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- Can I Transfer the Securities in My IRA to a Roth Without First Selling Them?
- How to Transfer an IRA Into a Trust
- How to Transfer a Roth IRA From a Husband to a Wife
- Can an IRA of the Deceased Transfer Into Trust?
- Can I Transfer In-Kind Assets Into a Roth IRA?
Investors fund Roth Individual Retirement Accounts (IRAs) with after-tax dollars to provide income during retirement. However, savvy investors are transferring Roth IRAs to a trust for beneficiaries. Investors with a Roth IRA are getting the most out of their Roth by naming a living trust as the heir, which acts as a conduit that transfers Roth payouts to heirs after death. Setting up a trust like this is called “stretching an IRA.” Naming a living trust as the heir to a Roth IRA is one way to ensure full benefits are received and wealth is transferred to beneficiaries tax-free. Annual minimum payouts to the beneficiaries of the living trust are based on the life expectancy of the oldest heir.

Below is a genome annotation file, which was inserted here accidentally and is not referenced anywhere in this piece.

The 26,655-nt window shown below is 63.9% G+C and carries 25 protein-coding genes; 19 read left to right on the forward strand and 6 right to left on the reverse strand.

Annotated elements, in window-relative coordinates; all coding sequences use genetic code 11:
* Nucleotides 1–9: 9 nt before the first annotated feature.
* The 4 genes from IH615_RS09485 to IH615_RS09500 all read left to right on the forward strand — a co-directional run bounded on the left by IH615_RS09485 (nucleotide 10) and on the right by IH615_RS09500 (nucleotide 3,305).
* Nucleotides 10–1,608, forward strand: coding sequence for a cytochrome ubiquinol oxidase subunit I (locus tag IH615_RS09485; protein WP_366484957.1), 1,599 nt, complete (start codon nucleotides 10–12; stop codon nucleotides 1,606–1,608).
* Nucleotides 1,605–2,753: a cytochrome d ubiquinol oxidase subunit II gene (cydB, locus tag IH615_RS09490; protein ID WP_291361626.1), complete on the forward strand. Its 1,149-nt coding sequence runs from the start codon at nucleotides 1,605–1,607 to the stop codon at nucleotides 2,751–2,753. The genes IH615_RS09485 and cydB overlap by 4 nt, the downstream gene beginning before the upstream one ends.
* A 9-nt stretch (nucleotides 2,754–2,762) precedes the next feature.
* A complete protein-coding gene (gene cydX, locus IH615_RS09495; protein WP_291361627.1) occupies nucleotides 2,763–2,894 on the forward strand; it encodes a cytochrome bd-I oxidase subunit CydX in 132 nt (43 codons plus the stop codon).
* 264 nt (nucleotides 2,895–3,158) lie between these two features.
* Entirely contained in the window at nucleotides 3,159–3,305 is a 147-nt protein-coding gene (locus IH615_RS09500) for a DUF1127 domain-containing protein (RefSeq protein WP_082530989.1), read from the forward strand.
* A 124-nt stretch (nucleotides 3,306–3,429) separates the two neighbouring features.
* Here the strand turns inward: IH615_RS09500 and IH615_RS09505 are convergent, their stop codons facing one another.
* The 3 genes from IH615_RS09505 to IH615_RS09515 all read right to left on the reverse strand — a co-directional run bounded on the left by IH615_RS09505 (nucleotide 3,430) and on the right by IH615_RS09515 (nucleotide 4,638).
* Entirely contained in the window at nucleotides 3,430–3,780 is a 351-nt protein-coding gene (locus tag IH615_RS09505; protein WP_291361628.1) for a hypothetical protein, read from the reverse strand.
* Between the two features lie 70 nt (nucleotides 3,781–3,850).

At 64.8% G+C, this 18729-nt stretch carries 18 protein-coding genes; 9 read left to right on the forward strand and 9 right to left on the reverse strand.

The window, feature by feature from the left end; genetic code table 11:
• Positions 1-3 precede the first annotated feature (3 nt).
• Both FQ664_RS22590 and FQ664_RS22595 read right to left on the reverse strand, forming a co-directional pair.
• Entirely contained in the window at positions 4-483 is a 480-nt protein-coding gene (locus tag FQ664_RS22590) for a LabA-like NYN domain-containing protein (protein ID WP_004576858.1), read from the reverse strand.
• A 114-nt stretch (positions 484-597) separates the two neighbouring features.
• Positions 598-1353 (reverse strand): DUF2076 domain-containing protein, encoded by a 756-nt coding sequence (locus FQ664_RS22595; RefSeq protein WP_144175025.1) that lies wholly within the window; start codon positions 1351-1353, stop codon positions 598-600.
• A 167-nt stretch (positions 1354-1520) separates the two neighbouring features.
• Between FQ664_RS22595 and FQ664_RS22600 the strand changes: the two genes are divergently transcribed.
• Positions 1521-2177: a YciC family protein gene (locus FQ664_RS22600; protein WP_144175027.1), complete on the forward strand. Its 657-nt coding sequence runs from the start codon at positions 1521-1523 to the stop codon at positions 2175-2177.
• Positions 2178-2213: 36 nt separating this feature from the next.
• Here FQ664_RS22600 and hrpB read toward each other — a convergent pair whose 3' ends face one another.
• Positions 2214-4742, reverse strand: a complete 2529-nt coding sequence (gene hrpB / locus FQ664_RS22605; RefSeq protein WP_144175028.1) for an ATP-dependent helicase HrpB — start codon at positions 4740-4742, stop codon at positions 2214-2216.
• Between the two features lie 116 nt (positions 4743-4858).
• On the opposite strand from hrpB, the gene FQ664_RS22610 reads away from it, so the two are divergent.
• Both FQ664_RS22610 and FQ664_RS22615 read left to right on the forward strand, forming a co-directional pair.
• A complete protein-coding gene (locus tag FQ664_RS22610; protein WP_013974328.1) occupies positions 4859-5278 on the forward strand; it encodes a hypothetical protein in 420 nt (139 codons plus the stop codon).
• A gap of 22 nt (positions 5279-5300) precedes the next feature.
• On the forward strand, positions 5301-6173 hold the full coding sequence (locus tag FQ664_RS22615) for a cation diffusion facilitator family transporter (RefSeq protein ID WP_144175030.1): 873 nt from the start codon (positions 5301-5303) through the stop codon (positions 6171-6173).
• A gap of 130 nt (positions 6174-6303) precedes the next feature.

Create a living trust with an estate planner. Choose the name of the trust and assign a trustee to oversee the living trust. Any reference to the trust in writing must be represented exactly and consistently on all transactions. Exercise caution when choosing a name and referring to the living trust in the future.
Assign beneficiaries of your Roth IRA. The trust administrator can provide you with documents to assign heirs. To properly identify beneficiaries in the form, you will need the individuals’ legal names, current addresses and their Social Security numbers.
Fill in any separate section included in the beneficiary form that designates a living trust as the beneficiary. By assigning a living trust as a beneficiary of the Roth IRA, using the exact name of the trust you chose at its creation, you prepare for a future transfer of the Roth into the living trust. If you hired an estate attorney, this paperwork will be completed for you. The document becomes legal when you sign and date the form and submit it to the Roth IRA trust administrator for recording.
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